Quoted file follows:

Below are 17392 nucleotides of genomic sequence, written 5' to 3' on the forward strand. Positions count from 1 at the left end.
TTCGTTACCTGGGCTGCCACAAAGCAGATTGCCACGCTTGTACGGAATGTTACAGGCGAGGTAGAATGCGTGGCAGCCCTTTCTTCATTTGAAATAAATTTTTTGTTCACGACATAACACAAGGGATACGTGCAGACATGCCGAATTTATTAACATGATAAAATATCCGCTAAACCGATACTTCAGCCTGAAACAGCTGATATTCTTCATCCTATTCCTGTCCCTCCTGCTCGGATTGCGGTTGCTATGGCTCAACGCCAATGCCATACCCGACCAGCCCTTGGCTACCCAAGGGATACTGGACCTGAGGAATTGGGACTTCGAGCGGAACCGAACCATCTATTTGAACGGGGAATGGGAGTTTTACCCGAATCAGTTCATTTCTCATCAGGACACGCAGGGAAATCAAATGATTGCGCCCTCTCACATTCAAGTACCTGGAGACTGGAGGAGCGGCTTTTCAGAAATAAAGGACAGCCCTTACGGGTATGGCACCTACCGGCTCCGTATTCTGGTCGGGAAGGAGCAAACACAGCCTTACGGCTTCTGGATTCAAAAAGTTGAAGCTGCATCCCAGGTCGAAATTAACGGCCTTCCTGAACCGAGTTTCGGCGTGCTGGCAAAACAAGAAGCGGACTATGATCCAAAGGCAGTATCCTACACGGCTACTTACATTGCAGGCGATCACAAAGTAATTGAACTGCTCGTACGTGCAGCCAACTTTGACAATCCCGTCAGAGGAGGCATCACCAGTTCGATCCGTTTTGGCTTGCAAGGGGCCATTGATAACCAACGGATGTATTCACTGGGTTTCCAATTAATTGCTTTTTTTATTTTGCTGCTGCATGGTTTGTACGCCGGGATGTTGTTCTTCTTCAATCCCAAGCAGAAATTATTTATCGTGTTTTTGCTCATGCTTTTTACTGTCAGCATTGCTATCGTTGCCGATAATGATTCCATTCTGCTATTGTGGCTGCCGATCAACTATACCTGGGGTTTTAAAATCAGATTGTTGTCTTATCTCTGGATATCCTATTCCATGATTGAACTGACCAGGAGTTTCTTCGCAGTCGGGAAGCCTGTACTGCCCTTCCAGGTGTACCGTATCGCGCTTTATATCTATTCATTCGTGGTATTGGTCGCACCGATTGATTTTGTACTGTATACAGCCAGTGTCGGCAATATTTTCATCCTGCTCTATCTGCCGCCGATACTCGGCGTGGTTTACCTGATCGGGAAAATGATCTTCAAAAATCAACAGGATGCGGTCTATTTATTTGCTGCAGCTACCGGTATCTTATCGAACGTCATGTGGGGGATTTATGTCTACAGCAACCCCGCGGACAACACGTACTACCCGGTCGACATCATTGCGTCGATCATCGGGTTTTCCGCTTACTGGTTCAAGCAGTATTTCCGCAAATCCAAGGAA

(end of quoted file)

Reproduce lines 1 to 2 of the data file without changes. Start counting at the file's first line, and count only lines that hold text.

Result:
Below are 17392 nucleotides of genomic sequence, written 5' to 3' on the forward strand. Positions count from 1 at the left end.
TTCGTTACCTGGGCTGCCACAAAGCAGATTGCCACGCTTGTACGGAATGTTACAGGCGAGGTAGAATGCGTGGCAGCCCTTTCTTCATTTGAAATAAATTTTTTGTTCACGACATAACACAAGGGATACGTGCAGACATGCCGAATTTATTAACATGATAAAATATCCGCTAAACCGATACTTCAGCCTGAAACAGCTGATATTCTTCATCCTATTCCTGTCCCTCCTGCTCGGATTGCGGTTGCTATGGCTCAACGCCAATGCCATACCCGACCAGCCCTTGGCTACCCAAGGGATACTGGACCTGAGGAATTGGGACTTCGAGCGGAACCGAACCATCTATTTGAACGGGGAATGGGAGTTTTACCCGAATCAGTTCATTTCTCATCAGGACACGCAGGGAAATCAAATGATTGCGCCCTCTCACATTCAAGTACCTGGAGACTGGAGGAGCGGCTTTTCAGAAATAAAGGACAGCCCTTACGGGTATGGCACCTACCGGCTCCGTATTCTGGTCGGGAAGGAGCAAACACAGCCTTACGGCTTCTGGATTCAAAAAGTTGAAGCTGCATCCCAGGTCGAAATTAACGGCCTTCCTGAACCGAGTTTCGGCGTGCTGGCAAAACAAGAAGCGGACTATGATCCAAAGGCAGTATCCTACACGGCTACTTACATTGCAGGCGATCACAAAGTAATTGAACTGCTCGTACGTGCAGCCAACTTTGACAATCCCGTCAGAGGAGGCATCACCAGTTCGATCCGTTTTGGCTTGCAAGGGGCCATTGATAACCAACGGATGTATTCACTGGGTTTCCAATTAATTGCTTTTTTTATTTTGCTGCTGCATGGTTTGTACGCCGGGATGTTGTTCTTCTTCAATCCCAAGCAGAAATTATTTATCGTGTTTTTGCTCATGCTTTTTACTGTCAGCATTGCTATCGTTGCCGATAATGATTCCATTCTGCTATTGTGGCTGCCGATCAACTATACCTGGGGTTTTAAAATCAGATTGTTGTCTTATCTCTGGATATCCTATTCCATGATTGAACTGACCAGGAGTTTCTTCGCAGTCGGGAAGCCTGTACTGCCCTTCCAGGTGTACCGTATCGCGCTTTATATCTATTCATTCGTGGTATTGGTCGCACCGATTGATTTTGTACTGTATACAGCCAGTGTCGGCAATATTTTCATCCTGCTCTATCTGCCGCCGATACTCGGCGTGGTTTACCTGATCGGGAAAATGATCTTCAAAAATCAACAGGATGCGGTCTATTTATTTGCTGCAGCTACCGGTATCTTATCGAACGTCATGTGGGGGATTTATGTCTACAGCAACCCCGCGGACAACACGTACTACCCGGTCGACATCATTGCGTCGATCATCGGGTTTTCCGCTTACTGGTTCAAGCAGTATTTCCGCAAATCCAAGGAA